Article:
Inflation: where does the market sit?
A short and sharp update this week.
As covered in our CIO Video Update for August that you may have watched yesterday, we have seen some astonishing CPI prints over the past year.
This has mostly been put down to base effects (cycling very low inflation during COVID) as well as supply disruptions across a few key industries, namely in vehicle prices (itself a knock-on effect form a shortage of semi-conductors), hard and soft commodities (lumber, oil, food) and elevated shipping costs.
We can see this below. Core CPI (excluding ‘volatile’ items in baskets related to energy and food) has spiked dramatically this year. However, excluding autos, the lift has been much less pronounced.
Source: Minack advisors
You therefore would be excused for thinking the most recent bout of inflation is ‘transitory’. A weaker than expected CPI print for August in the US has supported this view this week.
However, we point to some other charts that indicate there may be more ahead.
With the easing of restrictions on rent increases and evictions, shelter costs look like they are at an inflection point in the US:
Source: Minack advisors.
The labour market is getting tighter as it gets harder to find more workers. This is a sentiment we have heard echoed by companies we have spoken to that are based in the US.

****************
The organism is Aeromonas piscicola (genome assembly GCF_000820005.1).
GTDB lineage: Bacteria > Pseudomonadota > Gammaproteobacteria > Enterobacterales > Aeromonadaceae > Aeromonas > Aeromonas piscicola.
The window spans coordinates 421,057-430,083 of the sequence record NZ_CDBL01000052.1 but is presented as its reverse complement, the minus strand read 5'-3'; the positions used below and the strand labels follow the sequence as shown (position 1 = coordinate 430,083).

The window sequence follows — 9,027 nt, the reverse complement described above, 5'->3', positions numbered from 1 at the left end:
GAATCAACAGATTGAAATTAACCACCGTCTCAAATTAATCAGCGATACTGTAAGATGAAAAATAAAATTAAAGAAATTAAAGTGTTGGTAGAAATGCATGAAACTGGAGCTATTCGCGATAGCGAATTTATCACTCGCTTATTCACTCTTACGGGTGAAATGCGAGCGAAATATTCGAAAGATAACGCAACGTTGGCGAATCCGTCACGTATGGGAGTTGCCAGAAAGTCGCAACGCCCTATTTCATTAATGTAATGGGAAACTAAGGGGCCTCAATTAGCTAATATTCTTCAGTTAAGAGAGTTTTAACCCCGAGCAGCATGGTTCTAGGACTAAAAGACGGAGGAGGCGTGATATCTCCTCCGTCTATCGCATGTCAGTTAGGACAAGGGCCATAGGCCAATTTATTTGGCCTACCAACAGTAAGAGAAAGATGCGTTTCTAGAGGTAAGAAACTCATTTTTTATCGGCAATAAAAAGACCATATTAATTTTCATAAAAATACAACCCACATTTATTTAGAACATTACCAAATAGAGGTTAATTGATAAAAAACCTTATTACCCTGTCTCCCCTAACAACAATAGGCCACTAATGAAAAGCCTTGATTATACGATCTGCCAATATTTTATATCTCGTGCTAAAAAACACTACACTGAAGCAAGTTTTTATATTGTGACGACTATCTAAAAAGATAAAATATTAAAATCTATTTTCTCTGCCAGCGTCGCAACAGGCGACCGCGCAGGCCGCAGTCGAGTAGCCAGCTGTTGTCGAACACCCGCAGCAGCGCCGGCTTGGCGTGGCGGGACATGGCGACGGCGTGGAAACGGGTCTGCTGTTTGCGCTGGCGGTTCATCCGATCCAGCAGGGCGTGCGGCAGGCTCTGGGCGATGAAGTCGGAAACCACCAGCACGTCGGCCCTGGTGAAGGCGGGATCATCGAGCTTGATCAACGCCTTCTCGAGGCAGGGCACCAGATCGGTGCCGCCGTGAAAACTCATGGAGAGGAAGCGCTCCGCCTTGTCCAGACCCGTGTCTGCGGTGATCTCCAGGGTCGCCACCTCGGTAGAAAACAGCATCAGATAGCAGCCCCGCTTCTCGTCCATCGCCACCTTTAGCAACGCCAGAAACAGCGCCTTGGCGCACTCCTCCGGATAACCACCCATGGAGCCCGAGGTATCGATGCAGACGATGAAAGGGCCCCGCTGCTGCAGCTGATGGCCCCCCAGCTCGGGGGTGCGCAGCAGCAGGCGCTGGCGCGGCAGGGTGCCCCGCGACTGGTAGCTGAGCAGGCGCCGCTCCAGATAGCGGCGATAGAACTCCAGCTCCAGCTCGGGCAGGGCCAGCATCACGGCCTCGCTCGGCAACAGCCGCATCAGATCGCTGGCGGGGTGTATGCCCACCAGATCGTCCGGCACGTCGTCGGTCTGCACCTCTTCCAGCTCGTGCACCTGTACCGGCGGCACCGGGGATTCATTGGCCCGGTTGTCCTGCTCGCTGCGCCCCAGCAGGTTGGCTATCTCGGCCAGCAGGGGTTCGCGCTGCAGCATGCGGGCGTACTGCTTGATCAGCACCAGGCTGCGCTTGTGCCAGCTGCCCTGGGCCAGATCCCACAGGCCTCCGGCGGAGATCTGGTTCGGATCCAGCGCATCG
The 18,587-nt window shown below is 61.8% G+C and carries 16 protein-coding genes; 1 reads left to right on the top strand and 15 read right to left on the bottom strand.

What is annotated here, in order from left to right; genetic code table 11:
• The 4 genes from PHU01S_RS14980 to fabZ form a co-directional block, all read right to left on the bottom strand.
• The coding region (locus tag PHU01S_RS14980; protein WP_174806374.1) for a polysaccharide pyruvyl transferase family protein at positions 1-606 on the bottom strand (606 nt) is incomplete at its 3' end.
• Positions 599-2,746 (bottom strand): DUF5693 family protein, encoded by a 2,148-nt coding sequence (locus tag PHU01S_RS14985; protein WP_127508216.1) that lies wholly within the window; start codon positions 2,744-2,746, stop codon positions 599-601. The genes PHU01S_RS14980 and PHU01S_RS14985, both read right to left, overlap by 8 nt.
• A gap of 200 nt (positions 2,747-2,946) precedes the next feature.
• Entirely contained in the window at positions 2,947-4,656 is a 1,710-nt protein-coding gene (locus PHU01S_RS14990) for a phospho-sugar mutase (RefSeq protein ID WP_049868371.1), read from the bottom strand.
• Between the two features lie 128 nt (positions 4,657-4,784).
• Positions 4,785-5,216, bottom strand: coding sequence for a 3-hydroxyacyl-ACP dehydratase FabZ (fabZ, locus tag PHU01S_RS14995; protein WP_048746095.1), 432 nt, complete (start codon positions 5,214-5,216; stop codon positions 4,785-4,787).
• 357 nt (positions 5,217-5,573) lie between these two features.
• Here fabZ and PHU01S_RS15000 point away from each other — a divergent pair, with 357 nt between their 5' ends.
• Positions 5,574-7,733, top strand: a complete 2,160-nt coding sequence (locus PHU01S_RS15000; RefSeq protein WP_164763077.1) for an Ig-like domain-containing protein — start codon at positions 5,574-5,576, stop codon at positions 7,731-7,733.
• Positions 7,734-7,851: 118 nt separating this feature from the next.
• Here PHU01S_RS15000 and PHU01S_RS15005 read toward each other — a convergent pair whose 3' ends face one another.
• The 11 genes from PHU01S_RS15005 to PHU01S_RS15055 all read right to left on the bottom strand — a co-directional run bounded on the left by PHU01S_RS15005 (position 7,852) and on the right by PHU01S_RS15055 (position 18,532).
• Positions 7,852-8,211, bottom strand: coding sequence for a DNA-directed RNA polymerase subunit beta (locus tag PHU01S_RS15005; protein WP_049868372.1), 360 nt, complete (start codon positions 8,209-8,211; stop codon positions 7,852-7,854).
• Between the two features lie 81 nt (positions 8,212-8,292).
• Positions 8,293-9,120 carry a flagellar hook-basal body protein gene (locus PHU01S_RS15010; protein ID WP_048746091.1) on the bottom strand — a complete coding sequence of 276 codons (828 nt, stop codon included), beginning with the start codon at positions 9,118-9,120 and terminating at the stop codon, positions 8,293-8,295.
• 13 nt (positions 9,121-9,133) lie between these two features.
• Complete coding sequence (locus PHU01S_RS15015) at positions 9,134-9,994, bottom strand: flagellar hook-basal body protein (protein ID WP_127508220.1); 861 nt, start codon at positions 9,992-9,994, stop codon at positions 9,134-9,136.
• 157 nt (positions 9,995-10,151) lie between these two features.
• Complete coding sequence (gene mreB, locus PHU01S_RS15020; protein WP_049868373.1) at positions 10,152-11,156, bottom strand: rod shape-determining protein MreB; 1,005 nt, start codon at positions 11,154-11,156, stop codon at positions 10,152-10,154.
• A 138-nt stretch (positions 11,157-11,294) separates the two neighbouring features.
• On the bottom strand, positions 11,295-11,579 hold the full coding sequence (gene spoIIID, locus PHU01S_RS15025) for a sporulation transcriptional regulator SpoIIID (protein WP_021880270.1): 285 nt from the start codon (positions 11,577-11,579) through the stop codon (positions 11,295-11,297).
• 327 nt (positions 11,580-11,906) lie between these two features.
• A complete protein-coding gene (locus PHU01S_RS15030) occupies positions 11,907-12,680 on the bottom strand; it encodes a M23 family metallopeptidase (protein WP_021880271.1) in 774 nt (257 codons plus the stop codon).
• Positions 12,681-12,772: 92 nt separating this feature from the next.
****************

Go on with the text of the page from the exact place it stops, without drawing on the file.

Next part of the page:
Source: Minack advisors.
And lastly, producer prices continue to rise:
Producer prices continue their rise
Source: Bureau of Labor Statistics
We are of the view that the risk of inflation sticking around for longer is under-priced. But what is the market’s view?
The market view:
Aside from market-based indicators – such as the yield on inflation protected securities, fund manager surveys can be a good indicator of expectations.
This week Bank of America released its monthly survey of fund managers – a global survey of approximately 200 institutional, mutual and hedge fund managers around the word.
The responses give some insight into where the current ‘consensus’ sits.
The chart below illustrates that there is an equal number of fund managers that see inflation trending higher to those that see it trending lower.
More or less inflation? Opinions split down the middle
This survey question is of course distorted by current levels of inflation – the real question we are trying to answer is whether the majority believe inflation will be a transient or more permanent phenomenon.
Conveniently, the Bank of America survey asked this question too.
The results were: an overall and growing majority see inflation as a transient phenomenon, as shown below:
Under-priced: 69% of investors think inflation will be transitory
To us, this provides further proof that the ‘consensus’ is pricing-in very little risk that inflation may be here for longer. Given the potential consequences for market prices overall of rising inflation, we prefer to have a more cautious outlook – with a healthy holding of cash and a tilt towards companies that are likely to be resilient in an inflationary environment.